MACLAREN, Alexander Quotes
(1826-1910), Scottish divine
Ability involves responsibility; power, to its last particle, is duty.
Anxious care rests on a basis of heathen worldly-mindedness, and of heathen misunderstanding of the character of God.
The man who has not learned to say "No" will be a weak if not a wretched man as long as he lives.
To pursue joy is to lose it. The only way to get it is to follow steadily the path of duty, without thinking of joy, and then, like sheep, it comes most surely unsought, and we "being in the way," the angel of God, bright-haired joy, is sure to meet us.
The prayer that begins with trustfulness, and passes on into waiting, will always end in thankfulness, triumph, and praise.
Here is the manliness of manhood that a man has a good reason for what he does, and has a will in doing it.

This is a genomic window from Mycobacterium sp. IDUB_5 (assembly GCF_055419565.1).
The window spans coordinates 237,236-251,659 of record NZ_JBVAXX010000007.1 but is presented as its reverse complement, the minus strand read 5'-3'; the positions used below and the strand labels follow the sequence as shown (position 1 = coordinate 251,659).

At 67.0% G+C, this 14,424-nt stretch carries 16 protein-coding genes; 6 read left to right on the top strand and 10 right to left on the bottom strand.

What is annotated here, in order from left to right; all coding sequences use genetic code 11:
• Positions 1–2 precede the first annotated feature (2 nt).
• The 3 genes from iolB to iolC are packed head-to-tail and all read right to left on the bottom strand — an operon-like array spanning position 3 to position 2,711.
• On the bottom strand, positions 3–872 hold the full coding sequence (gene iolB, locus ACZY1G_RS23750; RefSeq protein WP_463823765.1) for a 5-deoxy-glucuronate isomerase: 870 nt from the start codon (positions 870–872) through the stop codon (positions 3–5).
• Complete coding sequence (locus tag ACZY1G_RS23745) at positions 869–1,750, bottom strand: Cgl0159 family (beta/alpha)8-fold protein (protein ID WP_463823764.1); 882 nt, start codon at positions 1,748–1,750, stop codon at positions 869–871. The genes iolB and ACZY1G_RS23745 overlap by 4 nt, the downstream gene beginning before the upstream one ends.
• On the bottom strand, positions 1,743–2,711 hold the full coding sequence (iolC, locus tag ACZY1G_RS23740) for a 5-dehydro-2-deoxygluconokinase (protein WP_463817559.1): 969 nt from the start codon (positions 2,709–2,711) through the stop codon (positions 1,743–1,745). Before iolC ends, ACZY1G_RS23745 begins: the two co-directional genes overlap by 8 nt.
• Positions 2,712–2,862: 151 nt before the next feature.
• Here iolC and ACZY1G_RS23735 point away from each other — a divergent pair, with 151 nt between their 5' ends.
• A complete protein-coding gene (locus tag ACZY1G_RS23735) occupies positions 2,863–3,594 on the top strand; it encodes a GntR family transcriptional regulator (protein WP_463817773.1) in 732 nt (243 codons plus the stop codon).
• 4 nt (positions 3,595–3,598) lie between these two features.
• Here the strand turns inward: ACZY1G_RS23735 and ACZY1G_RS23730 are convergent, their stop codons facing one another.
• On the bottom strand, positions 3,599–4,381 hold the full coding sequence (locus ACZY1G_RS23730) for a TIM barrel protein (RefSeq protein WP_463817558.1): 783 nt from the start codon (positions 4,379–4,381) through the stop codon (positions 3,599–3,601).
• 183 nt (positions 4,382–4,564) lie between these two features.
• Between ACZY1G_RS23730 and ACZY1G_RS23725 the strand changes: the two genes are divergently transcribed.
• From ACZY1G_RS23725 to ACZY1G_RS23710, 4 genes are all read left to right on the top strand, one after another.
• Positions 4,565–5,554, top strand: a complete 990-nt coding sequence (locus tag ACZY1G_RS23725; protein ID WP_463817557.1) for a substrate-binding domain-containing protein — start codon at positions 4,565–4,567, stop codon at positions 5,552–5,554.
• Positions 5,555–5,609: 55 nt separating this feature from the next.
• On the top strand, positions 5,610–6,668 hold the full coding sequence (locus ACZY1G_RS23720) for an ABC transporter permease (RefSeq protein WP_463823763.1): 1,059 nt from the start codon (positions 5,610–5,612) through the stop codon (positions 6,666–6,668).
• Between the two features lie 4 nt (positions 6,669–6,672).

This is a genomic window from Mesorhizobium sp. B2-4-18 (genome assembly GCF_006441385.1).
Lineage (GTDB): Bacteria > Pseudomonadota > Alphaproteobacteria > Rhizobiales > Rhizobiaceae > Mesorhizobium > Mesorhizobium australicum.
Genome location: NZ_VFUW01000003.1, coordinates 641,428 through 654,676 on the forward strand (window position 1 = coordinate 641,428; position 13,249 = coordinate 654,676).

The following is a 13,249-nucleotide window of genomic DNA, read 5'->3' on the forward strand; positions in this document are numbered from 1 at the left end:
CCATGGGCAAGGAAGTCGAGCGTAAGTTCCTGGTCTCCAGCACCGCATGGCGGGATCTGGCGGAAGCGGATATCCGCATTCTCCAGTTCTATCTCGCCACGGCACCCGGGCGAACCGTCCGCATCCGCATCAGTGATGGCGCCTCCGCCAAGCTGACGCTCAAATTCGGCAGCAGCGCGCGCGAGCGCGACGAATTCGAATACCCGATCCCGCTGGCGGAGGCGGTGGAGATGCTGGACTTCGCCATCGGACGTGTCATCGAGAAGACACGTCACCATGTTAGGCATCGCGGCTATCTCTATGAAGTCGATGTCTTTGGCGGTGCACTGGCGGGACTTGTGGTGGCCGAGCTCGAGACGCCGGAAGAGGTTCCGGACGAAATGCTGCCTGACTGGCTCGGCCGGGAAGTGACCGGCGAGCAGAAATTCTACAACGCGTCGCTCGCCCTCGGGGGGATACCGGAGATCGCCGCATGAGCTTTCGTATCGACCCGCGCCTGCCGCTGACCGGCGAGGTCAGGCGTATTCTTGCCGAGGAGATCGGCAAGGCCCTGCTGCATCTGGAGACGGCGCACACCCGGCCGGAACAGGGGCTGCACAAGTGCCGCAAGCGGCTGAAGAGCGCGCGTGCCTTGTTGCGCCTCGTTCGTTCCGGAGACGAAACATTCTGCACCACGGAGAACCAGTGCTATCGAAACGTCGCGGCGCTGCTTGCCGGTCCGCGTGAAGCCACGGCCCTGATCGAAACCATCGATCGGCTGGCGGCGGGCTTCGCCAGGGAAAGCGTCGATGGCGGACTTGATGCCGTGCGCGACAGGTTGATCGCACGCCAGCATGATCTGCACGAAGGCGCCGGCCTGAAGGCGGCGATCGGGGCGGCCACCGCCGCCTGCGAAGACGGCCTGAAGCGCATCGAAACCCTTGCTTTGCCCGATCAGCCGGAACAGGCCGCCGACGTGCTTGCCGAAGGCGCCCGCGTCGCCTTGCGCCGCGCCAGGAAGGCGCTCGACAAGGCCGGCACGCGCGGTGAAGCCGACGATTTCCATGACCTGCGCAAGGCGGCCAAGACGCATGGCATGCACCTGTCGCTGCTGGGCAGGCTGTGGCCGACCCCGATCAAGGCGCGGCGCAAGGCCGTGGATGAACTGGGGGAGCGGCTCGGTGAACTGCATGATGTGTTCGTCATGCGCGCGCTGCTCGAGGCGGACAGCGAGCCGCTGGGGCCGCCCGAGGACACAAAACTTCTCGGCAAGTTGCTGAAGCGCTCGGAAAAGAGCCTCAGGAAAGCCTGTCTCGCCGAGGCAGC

That which of all things unfits man for the reception of Christ as a Saviour, is not gross profligacy and outward, vehement transgression, but it is self-complacency, fatal self-righteousness and self-sufficiency.
Every sin is a mistake, as well as a wrong; and the epitaph for the sinner is, "Thou fool!"
Unbelief is criminal because it is a moral act, an act of the whole nature.—Belief or unbelief is a test of a man's whole spiritual condition, because it is the whole being, affections, will, conscience, as well as the understanding, which are concerned in it.
"I will" is no word for man.—There is a far diviner one, "I ought."—Bow passion to reason, reason to conscience, and conscience to God, and then be as resolute and determined as you choose.